You’re sitting across from your friend, who’s telling you a story about the one that got away.

A fish? A job? A partner?

In your mind, you’re thinking, “oh come on, cut the bullshit.”

But when have you ever said that to yourself?

We’re all guilty of it, making up stories to keep ourselves from recognizing our own faults. Oh, don’t worry. It’s nothing to get your knickers in a knot over.

We all have comfort zones and we like to snuggle up inside of them, like a warm fleece blanket on a Canadian winter day.

My blanket is even electric.

Untethering your soul

It’s this book I’m reading, The Untethered Soul: The Journey Beyond Yourself by Michael A. Singer. It has me thinking about the way our egos create stories about your lives and keep us safe in our comfort zones.

Honestly, I have a love-hate relationship with this book. I love the information I’m getting from it and I’m hungry for it. It’s another way of saying what I teach my clients.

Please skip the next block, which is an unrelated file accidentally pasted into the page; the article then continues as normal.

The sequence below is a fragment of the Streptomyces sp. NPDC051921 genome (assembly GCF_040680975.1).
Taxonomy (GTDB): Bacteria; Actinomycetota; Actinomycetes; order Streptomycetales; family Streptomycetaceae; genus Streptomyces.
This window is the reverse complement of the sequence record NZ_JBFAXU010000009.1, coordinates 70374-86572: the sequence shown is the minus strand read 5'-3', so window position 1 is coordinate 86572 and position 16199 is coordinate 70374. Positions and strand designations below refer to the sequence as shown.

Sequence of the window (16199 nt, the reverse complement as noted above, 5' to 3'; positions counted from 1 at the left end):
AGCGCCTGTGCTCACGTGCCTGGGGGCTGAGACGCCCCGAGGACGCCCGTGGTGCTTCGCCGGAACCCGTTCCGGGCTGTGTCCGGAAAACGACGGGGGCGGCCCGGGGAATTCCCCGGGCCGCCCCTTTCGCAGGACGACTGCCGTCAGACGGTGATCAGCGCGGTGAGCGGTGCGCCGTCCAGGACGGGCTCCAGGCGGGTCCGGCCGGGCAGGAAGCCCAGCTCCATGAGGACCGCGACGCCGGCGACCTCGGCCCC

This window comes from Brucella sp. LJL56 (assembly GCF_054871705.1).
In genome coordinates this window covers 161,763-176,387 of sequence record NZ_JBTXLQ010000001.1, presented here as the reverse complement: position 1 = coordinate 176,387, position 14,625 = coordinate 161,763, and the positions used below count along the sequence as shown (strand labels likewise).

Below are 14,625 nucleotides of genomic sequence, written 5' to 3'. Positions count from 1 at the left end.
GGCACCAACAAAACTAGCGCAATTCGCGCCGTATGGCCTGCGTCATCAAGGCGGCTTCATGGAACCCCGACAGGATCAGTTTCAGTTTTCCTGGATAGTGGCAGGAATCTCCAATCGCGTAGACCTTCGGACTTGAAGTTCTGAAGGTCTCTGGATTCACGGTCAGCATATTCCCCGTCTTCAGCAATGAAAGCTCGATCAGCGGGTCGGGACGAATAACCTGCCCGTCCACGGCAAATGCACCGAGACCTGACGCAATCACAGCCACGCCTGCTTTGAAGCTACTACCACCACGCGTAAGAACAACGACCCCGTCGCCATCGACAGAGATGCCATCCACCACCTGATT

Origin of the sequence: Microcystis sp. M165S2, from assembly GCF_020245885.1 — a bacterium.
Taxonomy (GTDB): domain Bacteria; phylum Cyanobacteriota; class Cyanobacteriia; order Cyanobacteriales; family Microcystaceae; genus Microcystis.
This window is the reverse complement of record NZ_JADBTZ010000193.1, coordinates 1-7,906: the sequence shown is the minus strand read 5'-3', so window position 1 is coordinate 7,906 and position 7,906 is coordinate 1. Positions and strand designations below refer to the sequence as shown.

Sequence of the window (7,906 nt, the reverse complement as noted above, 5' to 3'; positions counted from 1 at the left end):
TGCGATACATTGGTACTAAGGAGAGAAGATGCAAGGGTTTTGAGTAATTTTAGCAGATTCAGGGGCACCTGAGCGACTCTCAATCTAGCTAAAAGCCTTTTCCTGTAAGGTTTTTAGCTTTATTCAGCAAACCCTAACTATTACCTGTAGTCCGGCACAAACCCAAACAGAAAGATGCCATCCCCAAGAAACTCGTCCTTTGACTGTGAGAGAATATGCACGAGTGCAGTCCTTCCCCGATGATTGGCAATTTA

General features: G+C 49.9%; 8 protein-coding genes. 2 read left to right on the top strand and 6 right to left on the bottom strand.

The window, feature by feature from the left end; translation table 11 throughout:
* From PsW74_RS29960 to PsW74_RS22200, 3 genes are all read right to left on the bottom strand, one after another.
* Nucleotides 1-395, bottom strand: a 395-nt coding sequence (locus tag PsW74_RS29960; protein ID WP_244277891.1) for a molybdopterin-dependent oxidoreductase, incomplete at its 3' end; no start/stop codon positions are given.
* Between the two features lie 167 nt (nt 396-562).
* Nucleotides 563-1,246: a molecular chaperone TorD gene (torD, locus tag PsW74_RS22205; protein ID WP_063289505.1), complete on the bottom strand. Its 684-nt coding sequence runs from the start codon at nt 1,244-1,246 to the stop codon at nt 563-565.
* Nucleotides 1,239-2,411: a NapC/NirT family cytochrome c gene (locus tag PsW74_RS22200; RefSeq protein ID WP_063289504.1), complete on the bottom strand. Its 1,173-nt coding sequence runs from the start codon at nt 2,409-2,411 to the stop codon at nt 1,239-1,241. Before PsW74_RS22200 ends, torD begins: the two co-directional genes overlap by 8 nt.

It is, however, forcing me to be introspective and requiring me to be incredibly honest with my own life.

That’s something I love helping other people do, but change is chaotic, messy and sometimes scary. Like you, I sometimes just want to run in the other direction.

Take, for example, this new diet I started yesterday. On recommendation from my naturopath, I dove into a hormone regimen and an anti-inflammatory alkaline diet.

I’m committed to this. I have all the prescriptions and vitamins ready. My husband is supportive and helped me clean out the kitchen. He’s even committed to finishing off the homemade blueberry peach pie.

Except that, up to yesterday, I’ve been eating everything in sight, everything I’m not supposed to have on this diet.

I’ve been telling myself, I’m prepped and I’m ready… but the truthful story is I’ve been panicking that it will be so hard, that I’ll be deprived. So I stocked up on my favourite comfort foods, like red licorice, ice cream, fabulous mouth-watering homemade tasting pizza, popcorn and I could go on … all so I could remember what they taste like. Seriously, it’s like I’m leaving the planet or something!

The great storyteller

That’s my ego. It’s telling me stories that I don’t need to make this change.

It’s fighting my determination to eliminate the sugar by telling me “it’s OK to have just one glass.”

But if I go off the diet regimen at any point, it changes my alkaline levels and I have to start all over again. So am I all in or not?